Newtown Families: Gun Push Isn't Over

PHOTO: President Barack Obama embraces family members of Newtown school shooting victims, during a press conference at the Rose Garden of the White House in Washington, DC, April 17, 2013.PlayJewel Samad/AFP/Getty Images
WATCH Gabby Giffords on Gun-Control Failure: 'I'm Furious'

For families of Newtown victims, watching the Senate vote down gun control wasn't easy.

They had met with senators to press for new restrictions on gun sales, but on Wednesday, the upper chamber rejected its likeliest chance for compromise on gun control: a bipartisan deal between Sens. Joe Manchin, D-W. Va., and Pat Toomey, R-Pa., to expand federal background checks to gun shows and online sales of guns. Family members of gun-violence victims were on hand for the vote.

After the vote, the victims' families spoke with ABC's Jonathan Karl in an exclusive interview.

"I think we kind of had known that it probably wasn't going to pass. I was kind of disappointed, because we worked so hard trying to maybe, I don't know, like really get our ideas across because -- it shouldn't be a partisan issue, it's just common sense," said James Barden, 13, whose 7-year-old brother Daniel was killed in the horrific shooting at Sandy Hook Elementary School in Newtown, Conn.

"I feel that we owe it to Daniel cause his life needs to mean something," Barden said, on why he pushed for gun legislation after the Sandy Hook shooting.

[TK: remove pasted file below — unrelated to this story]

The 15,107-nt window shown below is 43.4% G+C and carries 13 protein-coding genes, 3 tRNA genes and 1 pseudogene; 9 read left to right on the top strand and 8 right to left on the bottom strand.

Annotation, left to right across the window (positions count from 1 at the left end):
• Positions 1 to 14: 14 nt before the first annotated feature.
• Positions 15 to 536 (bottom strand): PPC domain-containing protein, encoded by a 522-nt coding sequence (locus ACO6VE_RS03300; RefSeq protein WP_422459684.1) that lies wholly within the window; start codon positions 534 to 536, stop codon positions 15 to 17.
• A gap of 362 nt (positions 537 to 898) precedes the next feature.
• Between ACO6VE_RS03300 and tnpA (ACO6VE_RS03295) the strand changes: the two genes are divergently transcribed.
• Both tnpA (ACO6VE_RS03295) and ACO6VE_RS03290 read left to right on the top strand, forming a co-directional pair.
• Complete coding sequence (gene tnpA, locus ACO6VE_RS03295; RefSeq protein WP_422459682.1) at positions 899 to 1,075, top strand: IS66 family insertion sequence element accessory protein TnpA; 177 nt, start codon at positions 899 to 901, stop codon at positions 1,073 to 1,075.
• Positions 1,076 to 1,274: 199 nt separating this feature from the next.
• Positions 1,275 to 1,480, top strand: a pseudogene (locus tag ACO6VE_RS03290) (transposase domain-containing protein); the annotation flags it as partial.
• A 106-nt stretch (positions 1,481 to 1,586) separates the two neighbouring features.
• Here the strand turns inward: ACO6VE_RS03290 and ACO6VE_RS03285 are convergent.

"I've never done anything like this before, it's different," 11-year-old Natalie said. Asked what she wants the world to know about her brother, Natalie told ABC, "He was just so thoughtful and he thought about everybody. He was always happy."

Newtown family members stood behind President Obama Wednesday afternoon as he admonished lawmakers for siding against new limits on gun sales. Mark Barden, Daniel's father, introduced the president and pledged that the fight over gun legislation isn't over.

Jimmy Greene, whose daughter Ana Marquez-Greene was killed in the shooting, echoed his point.

"If 90 percent of Americans favor these common-sense solutions, then it follows that 90 percent of their elected representatives should vote that way," Greene told ABC. "We're in this for the long haul. We don't have the choice of turning around. We need to honor the ones that we've lost and to move forward to make sure that no other families have to suffer the way we are."

After Sen. Rand Paul, R-Ky., suggested Wednesday morning that Newtown families were being used as "props" in the debate over gun control, family members took offense.

"He's wrong. We lost our son. Jeremy lost his only child. Jimmy lost his daughter. We don't need anybody to tell us what to do," Greene said.

"We don't have a political agenda, we just don't want other people to have to suffer through this. We want their passing to mean something to them, to have a purpose," said Jeremy Richman, whose 6-year-old daughter Avielle was killed in the shooting.

"When people say we are being used, it's--we don't understand it because it's just--we don't want other families to go through what we are going through, its awful," said Jackie Barden, mother of Daniel.